Rodin Museum Scraps Plans for Outpost in Canary Islands Following Criticism from Locals

The Rodin Museum in Paris has scrapped its controversial €16 million (roughly $17 million) project to build an outpost in Santa Cruz de Tenerife, a port city in Spain’s Canary Islands, following scathing criticism from prominent Spanish politicians, educators, and art world figures. According to the Times of London, the news was announced in a letter signed by the director of the Rodin Museum in Paris, Amélie Simier, and was addressed to José Manuel Bermúdez, mayor of the capital of Tenerife and a vocal defender of the project.

“We must conclude that the conditions currently do not exist for the city of Santa Cruz de Tenerife to host an international museum project,” reads the letter, which lauds “the cultural and heritage values” of the location, but notes that “the recent events in your city and the unfortunate statements of a part of the cultural, academic or political sector.”

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The Tenerife authorities formalized the agreement with Paris one year ago, with the hopes that an outpost dedicated to the French sculptor Auguste Rodin would transform the city into a cultural destination on par with Bilbao, the northern Spanish city home to a branch of the Guggenheim Museum. The Rodin branch was set to open in a restored neo-Gothic building in the Viera y Clavijo Culture Park.

However, the costly project was berated by personalities from the culture and political sector in the Canary Islands as a waste of taxpayer money, given that the museum would mostly exhibit reproductions of Rodin’s sculptures. Critics also scrutinized the logic of building the museum in the archipelago, which has no artistic or biographical link the French artist. More than 3,000 art workers recently signed a petition calling for an end to the project.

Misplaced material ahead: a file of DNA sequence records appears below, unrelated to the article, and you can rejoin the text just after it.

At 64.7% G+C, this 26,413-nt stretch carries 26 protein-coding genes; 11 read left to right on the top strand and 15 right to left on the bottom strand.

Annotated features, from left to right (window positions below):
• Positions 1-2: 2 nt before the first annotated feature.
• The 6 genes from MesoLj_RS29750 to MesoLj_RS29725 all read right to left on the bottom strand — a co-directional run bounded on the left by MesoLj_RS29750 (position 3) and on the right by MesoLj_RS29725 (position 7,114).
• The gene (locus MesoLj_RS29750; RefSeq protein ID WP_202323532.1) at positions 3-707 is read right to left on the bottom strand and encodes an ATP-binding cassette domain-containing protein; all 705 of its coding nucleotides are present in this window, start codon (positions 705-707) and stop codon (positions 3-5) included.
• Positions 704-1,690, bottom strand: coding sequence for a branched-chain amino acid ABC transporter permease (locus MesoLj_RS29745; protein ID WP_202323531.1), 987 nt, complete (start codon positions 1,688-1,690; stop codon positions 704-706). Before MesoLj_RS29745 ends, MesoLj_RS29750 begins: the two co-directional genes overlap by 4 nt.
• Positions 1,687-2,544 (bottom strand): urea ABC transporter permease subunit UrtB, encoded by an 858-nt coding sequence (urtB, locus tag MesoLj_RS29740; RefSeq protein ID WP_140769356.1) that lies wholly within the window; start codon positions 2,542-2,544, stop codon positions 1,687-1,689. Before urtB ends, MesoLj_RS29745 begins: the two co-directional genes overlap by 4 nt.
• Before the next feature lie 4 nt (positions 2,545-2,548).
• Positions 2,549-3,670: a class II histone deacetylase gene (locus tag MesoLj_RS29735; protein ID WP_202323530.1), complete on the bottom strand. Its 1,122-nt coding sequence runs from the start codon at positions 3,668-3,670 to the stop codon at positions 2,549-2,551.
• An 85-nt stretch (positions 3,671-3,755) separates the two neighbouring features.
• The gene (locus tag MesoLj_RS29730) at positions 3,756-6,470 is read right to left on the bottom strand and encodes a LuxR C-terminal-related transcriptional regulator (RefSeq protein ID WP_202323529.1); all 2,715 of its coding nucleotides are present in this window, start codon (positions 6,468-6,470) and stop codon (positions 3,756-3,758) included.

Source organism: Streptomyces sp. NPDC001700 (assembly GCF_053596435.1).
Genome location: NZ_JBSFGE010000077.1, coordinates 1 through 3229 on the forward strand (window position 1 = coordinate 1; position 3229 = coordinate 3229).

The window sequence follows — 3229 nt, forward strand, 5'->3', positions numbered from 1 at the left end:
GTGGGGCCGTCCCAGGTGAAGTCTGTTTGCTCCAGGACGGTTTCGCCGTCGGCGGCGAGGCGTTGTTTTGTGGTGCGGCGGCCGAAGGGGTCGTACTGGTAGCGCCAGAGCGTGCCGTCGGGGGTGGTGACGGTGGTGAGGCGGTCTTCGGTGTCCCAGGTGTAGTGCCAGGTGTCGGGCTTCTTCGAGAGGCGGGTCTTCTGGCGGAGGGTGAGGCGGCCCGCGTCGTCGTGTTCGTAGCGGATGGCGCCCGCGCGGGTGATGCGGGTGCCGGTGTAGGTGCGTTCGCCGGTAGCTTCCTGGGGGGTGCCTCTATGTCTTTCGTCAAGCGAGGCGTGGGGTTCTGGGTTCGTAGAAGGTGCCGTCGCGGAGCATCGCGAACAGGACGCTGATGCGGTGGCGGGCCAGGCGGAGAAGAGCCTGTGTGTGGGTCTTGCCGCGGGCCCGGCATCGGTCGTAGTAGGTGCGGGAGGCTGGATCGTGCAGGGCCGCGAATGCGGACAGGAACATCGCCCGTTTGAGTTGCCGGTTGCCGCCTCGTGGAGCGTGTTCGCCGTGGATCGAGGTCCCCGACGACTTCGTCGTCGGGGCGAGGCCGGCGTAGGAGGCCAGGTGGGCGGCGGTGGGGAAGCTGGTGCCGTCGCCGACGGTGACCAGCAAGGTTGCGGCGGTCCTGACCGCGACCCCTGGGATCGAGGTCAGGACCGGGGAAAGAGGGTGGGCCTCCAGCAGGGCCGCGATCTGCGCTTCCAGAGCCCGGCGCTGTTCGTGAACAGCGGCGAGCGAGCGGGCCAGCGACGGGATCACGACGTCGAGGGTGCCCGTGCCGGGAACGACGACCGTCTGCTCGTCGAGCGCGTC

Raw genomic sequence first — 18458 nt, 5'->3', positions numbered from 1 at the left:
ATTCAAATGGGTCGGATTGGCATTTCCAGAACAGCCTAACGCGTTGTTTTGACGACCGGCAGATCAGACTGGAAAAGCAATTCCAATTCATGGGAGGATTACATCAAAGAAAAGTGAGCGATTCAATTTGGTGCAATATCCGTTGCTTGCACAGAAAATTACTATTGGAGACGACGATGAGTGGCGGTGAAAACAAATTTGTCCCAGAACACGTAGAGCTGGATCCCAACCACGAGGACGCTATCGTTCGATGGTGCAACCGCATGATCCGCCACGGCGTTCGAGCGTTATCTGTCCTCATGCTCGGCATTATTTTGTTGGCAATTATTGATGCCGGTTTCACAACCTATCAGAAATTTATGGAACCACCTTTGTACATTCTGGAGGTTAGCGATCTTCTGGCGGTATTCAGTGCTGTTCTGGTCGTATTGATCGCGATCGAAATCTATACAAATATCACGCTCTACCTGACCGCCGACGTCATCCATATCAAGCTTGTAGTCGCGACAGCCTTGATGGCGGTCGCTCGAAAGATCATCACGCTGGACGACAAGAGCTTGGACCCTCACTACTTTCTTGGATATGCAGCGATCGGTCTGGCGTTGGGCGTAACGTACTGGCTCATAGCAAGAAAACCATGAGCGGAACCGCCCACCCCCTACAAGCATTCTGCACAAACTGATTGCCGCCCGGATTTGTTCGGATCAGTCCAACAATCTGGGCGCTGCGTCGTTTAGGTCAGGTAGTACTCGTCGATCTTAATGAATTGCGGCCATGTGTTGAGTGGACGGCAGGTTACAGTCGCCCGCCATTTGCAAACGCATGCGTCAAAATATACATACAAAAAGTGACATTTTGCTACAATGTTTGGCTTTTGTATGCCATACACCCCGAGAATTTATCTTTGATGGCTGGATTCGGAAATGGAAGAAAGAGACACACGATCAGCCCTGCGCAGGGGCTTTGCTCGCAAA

According to a report in Tenerife Weekly, the Santa Cruz de Tenerife City Council had invested €16 million of public funds for the acquisition of 83 works attributed to Rodin, 68 of which were replicas produced in recent years by the Parisian institution or pending commission. 

The Instituto de Arte Contemporáneo, an association which promotes art produced by Canarian citizens, has stated that the copies do not have “the same economic value or the same artistic relevance as the unique works; and, therefore, they lack the speculated attraction of exclusivity that the Tenerife council emphasizes”

The Rodin Museum emphasized in its statement that the outpost would have housed galleries devoted to art from the Canary Islands, as well as a space dedicated to Tenerife’s history as an international showcase for sculpture. This was not a convincing consolation for protestors, with the IAC concluding that public institutions must “defend a model with zero risk that is committed to economic sustainability and that also gives priority to the cultural values ​​existing on the island and not foreign ones.”

The Rodin Museum did not immediately respond to a request for comment from ARTnews.


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